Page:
Register to reply

Astronomy Day is coming at my university; any suggestions for demos?

by SupernerdSven
Tags: astronomy, coming, demos, suggestions, university
Share this thread:
SupernerdSven
#1
Mar23-14, 11:05 AM
P: 12
Thank you for anything you can offer. We've got a plasma globe which we can tie in to talking about solar and interstellar plasma, and we have a few Galileoscopes, but we don't really have anything else astronomy-themed. I've been thinking, but haven't come up with many ideas.

One idea I did have is a model of Newtonian gravitational potential. Does anyone have a suggestion for how to make a model of an inverse-square potential? A curved surface would be difficult to manufacture...
Phys.Org News Partner Astronomy news on Phys.org
Spectacular supernova's mysteries revealed
Supernova seen in two lights
A chemical signature of first-generation very-massive stars
Jonathan Scott
#2
Mar23-14, 11:26 AM
PF Gold
P: 1,159
Quote Quote by SupernerdSven View Post
Thank you for anything you can offer. We've got a plasma globe which we can tie in to talking about solar and interstellar plasma, and we have a few Galileoscopes, but we don't really have anything else astronomy-themed. I've been thinking, but haven't come up with many ideas.

One idea I did have is a model of Newtonian gravitational potential. Does anyone have a suggestion for how to make a model of an inverse-square potential? A curved surface would be difficult to manufacture...
Sorry, not a helpful suggestion, but please be careful with your terminology; the magnitude of the gravitational field is inverse-square, but the potential is merely proportional to 1/r, not the square.
SupernerdSven
#3
Mar23-14, 05:11 PM
P: 12
Sorry, you're right - that's what I meant.

berkeman
#4
Mar23-14, 05:18 PM
Mentor
berkeman's Avatar
P: 40,961
Astronomy Day is coming at my university; any suggestions for demos?

A good demo would just be a PC-based program that helps folks locate constellations in the night sky. I think there are several available, and probably some for smartphones as well. That could really spark some interest in folks for Astronomy -- being able to use their smart phone as they stand outside and spot constellations by being given directions on where to look (based on their GPS coordinates that the smartphone app has access to).

You could also set up a scale model of the Solar System in your lab, with the Sun hanging down in the middle, and the outer planets near the outer walls of the room. All in correct scale, if that's possible in a room the size of your lab. If not, maybe set it up outside if the weather is good.
micromass
#5
Mar23-14, 05:20 PM
Mentor
micromass's Avatar
P: 18,246
Check this out: http://www.celestiamotherlode.net/ca...ducational.php
berkeman
#6
Mar23-14, 05:22 PM
Mentor
berkeman's Avatar
P: 40,961
Quote Quote by micromass View Post
Show Off!

micromass
#7
Mar23-14, 05:33 PM
Mentor
micromass's Avatar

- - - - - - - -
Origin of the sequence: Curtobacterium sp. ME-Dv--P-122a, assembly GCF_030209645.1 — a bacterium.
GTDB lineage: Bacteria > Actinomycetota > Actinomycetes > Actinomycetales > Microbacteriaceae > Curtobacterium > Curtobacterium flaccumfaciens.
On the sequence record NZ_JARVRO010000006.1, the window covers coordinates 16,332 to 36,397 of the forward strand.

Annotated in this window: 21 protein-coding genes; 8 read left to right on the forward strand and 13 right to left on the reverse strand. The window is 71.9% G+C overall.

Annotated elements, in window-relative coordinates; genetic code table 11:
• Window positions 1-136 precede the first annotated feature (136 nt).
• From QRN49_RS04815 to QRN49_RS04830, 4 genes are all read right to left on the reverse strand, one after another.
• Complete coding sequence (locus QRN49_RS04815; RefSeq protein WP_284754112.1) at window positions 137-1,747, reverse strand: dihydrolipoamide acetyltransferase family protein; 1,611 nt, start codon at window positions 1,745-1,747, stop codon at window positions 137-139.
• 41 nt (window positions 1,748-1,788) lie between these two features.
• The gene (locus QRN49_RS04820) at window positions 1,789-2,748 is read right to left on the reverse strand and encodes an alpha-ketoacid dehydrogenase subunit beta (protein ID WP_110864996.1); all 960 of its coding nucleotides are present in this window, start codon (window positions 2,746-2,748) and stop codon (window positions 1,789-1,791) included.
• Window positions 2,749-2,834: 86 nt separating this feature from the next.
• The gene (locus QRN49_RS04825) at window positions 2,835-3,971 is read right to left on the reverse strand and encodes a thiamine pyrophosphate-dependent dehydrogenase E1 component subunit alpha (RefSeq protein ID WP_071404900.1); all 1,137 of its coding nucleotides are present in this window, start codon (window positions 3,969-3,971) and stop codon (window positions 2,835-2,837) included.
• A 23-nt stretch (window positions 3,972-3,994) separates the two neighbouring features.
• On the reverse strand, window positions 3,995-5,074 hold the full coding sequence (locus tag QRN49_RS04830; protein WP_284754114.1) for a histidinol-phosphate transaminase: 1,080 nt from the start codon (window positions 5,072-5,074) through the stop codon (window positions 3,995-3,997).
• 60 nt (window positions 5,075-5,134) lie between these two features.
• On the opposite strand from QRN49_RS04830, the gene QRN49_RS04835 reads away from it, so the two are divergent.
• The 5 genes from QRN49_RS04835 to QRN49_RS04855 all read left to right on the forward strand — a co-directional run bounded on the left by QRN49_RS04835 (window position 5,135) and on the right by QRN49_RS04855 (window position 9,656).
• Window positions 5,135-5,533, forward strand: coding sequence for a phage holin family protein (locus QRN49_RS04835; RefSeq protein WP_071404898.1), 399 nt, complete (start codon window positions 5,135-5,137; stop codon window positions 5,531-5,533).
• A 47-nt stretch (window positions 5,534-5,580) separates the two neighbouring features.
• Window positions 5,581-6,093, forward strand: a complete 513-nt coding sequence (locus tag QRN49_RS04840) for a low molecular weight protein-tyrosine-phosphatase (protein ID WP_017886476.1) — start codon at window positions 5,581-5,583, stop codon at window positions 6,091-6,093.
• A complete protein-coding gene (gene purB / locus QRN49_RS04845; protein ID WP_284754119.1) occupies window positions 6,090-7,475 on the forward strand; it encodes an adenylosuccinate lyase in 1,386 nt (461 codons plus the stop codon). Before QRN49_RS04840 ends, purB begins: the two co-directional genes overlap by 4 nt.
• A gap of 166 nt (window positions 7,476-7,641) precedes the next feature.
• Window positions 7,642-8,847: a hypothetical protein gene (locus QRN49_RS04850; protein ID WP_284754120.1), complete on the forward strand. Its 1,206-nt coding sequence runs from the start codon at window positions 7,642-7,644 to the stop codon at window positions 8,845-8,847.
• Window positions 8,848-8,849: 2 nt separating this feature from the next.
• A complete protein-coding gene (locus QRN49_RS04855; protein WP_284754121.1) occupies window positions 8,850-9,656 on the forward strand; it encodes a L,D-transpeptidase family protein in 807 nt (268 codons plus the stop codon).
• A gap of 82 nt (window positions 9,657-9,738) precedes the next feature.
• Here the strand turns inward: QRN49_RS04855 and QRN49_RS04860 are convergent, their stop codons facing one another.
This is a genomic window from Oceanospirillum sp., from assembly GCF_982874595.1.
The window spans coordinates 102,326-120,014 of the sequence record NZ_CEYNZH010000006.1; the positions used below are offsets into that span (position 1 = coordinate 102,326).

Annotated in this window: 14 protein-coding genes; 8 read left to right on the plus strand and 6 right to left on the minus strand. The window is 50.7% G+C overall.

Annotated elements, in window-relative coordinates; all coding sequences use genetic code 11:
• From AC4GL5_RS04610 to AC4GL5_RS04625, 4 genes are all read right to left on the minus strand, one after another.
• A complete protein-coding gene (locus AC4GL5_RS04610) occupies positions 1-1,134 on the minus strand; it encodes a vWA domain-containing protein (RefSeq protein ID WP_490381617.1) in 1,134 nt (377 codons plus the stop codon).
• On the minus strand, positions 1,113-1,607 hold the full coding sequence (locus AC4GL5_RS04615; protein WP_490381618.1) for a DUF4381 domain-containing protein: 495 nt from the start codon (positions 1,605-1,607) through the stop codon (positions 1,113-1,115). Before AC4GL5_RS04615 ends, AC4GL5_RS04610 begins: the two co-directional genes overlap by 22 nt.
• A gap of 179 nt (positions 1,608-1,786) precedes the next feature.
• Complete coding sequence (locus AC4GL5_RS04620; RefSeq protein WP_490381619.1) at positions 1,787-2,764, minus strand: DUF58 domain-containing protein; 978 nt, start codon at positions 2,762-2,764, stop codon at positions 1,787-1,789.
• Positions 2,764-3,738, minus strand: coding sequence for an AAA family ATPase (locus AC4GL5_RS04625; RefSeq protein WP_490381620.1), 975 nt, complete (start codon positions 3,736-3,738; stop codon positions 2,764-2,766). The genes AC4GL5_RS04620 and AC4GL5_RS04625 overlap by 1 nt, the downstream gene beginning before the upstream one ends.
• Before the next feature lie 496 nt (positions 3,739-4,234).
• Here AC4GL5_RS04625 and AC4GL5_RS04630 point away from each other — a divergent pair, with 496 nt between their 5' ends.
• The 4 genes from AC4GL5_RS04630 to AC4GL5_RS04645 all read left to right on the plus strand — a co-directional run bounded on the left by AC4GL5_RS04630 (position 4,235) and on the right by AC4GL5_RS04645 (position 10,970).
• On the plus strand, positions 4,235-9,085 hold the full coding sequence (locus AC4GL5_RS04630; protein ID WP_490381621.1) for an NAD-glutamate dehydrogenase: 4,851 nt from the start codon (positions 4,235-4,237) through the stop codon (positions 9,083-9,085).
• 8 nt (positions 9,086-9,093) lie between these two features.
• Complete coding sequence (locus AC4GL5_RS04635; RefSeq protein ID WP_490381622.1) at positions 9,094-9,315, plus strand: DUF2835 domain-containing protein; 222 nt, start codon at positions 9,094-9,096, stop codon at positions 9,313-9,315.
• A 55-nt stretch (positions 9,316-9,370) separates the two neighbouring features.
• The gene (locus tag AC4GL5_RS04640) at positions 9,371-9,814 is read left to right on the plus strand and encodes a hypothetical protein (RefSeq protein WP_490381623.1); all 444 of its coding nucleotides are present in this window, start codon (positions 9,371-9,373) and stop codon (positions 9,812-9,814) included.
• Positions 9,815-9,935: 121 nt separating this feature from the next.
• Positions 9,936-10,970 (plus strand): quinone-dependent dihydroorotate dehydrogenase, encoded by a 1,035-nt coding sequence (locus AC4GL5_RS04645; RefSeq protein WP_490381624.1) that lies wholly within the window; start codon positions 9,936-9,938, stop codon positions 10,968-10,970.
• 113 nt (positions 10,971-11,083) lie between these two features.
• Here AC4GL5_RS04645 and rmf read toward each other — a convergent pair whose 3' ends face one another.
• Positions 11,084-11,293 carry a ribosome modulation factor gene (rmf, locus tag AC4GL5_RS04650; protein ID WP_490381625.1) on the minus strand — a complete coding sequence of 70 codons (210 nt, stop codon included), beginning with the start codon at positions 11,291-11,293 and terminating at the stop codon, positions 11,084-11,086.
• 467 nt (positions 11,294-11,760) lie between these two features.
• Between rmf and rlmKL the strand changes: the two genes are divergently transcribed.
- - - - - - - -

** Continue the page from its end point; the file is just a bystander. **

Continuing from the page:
P: 18,246
Quote Quote by berkeman View Post
Show Off!

Sowwy
SupernerdSven
#8
Mar23-14, 05:46 PM
P: 12
Thank you all! I found these as well:
http://isthis4real.com/orbit.xml
https://dan-ball.jp/en/javagame/planet/

I should have been more specific about the nature of the demos - they should be accessible to all ages and require less than a minute of instruction to begin and take no longer than a few minutes to complete.
Bobbywhy
#9
Mar24-14, 03:05 AM
PF Gold
P: 1,899
I should have been more specific about the nature of the demos - they should be accessible to all ages and require less than a minute of instruction to begin and take no longer than a few minutes to complete.
Sundials! Teach the relative positions and motions of the earth-sun by marking a shadow's progress over time.
julcab12
#10
Mar24-14, 07:59 AM
P: 153
Quote Quote by SupernerdSven View Post
Thank you all! I found these as well:
http://isthis4real.com/orbit.xml
https://dan-ball.jp/en/javagame/planet/

I should have been more specific about the nature of the demos - they should be accessible to all ages and require less than a minute of instruction to begin and take no longer than a few minutes to complete.
Quote Quote by micromass View Post
Cool! Quick check done. Ill run it later and thanks!.^^
SupernerdSven
#11
Mar24-14, 09:48 AM
P: 12
I should have been more specific about the nature of the demos - they should be accessible to all ages and require less than a minute of instruction to begin and take no longer than a few minutes to complete.
Quote Quote by Bobbywhy View Post
Sundials! Teach the relative positions and motions of the earth-sun by marking a shadow's progress over time.
That's a really good one! I seen suggestions like that but passed over them because I think we'll be indoors... but I'll double-check.
RocketSci5KN
#12
Mar25-14, 12:33 PM
P: 163
If you can find a rubber sheet, say 3' x 3' and stretch it evenly on a rigid frame, then put a weight in the middle to simulate a massive object (say the sun), you can show a model of space-time and explain how the models dimple makes smaller objects orbit the central object. This would be an approximation, as two objects would actually orbit their center of mass. You can also use this to show how 'gravity'='space time dimple' can deflect light.


Register to reply

Related Discussions
Duke University Astronomy 101 Online Course Astronomy & Astrophysics 1
I can't afford University yet, prep suggestions please Academic Guidance 7
Are there any international competitions in astronomy for university Astronomy & Astrophysics 0
Any suggestions for a University? Academic Guidance 17
Doing physics w/ astronomy in university Academic Guidance 11